Chairman Kehoe asked if the deck being proposed would be flush with the ground or raised, to which Ms. Galvin replied that they have not yet decided whether to raise it or make it level with the addition. They are working with the architect, Neil Carnow, on the design. The Village Engineer stated that raising the deck would impact the screening vents. He suggested that even if the deck were at ground level, they might want to have a ramp for handicapped accessibility.
Chairman Kehoe asked the Applicant if they were proposing to have access to the new deck from North Riverside Avenue, to which Ms. Galvin said, no.
The Village Engineer noted that there might be a problem with head clearance for the new door going into the restaurant, to which Ms. Galvin said that she has spoken with the contractor, Adam West, about this matter. Mr. West said that he would do an adjustment to the roof at the door entrance.
Mr. Luntz asked if the Applicant is thinking about covering the deck or having it open, to which Ms. Galvin said that they are not sure yet.
The Village Engineer noted that, with the addition of the deck, there would be the possibility of having more people at the restaurant waiting to be seated. He thought that the parking in this area of the Village would be an issue that needs to be addressed. Ms. Galvin explained to the board members the way they presently handle this situation of people waiting for tables. Rather than having people gather outside, they call people at home by cell phone to tell them that there table is ready. This method works satisfactorily for the people who live locally. Ms. Galvin noted that about 25-30% of their clientele comes to the restaurant from out of town. These people have to wait at the restaurant to be seated. Ms. Galvin stated that, right now, they have twenty seats in the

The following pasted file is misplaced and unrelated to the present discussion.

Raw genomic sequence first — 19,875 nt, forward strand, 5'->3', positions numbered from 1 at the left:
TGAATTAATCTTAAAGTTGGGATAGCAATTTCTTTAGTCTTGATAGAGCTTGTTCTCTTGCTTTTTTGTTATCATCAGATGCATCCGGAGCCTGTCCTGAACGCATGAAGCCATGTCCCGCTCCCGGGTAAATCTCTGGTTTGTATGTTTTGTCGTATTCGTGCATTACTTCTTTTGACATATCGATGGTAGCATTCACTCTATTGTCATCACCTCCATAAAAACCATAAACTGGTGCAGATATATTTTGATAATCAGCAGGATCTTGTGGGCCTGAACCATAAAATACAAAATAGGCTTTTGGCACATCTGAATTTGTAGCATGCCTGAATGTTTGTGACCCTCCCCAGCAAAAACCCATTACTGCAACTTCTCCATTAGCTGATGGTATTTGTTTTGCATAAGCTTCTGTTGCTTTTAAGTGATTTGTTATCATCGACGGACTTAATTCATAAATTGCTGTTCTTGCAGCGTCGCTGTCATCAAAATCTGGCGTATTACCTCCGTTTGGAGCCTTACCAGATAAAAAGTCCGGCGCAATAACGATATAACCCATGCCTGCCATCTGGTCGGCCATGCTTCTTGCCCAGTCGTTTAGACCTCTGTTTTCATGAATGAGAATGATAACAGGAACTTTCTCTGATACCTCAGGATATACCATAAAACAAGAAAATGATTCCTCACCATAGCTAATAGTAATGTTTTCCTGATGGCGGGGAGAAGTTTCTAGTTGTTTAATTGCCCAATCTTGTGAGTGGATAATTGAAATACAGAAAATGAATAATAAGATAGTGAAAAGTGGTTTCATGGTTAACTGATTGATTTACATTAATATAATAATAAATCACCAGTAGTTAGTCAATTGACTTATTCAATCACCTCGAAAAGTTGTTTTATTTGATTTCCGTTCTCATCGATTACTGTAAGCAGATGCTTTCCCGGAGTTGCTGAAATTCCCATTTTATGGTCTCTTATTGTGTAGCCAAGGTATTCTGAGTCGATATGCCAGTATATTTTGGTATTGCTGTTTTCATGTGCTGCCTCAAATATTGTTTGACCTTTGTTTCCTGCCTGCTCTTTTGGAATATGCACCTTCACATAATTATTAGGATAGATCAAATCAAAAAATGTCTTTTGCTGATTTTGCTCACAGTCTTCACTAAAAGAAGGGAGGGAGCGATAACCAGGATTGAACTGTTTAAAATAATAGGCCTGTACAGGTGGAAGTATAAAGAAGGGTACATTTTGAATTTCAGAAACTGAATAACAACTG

restaurant and they have no on premises parking at all.
Mr. Sharma asked what the site plan issues would be for this application. The Village Engineer said they would be the typical site plan issues e.g., utilities, storm drain, air-conditioning (compressors), etc. The Applicant’s plan(s) should show the electrical conduits and water & sewer connections. The Planning Board would also want to see elevation drawings.
The Village Engineer noted that there is a residence across the street from the newly proposed Farrington Road entrance to the diner. The Applicant would have to provide to the Planning Board digital renderings showing how the diner, with the entrance now being on Farrington Road, would relate to the other buildings situated in this area.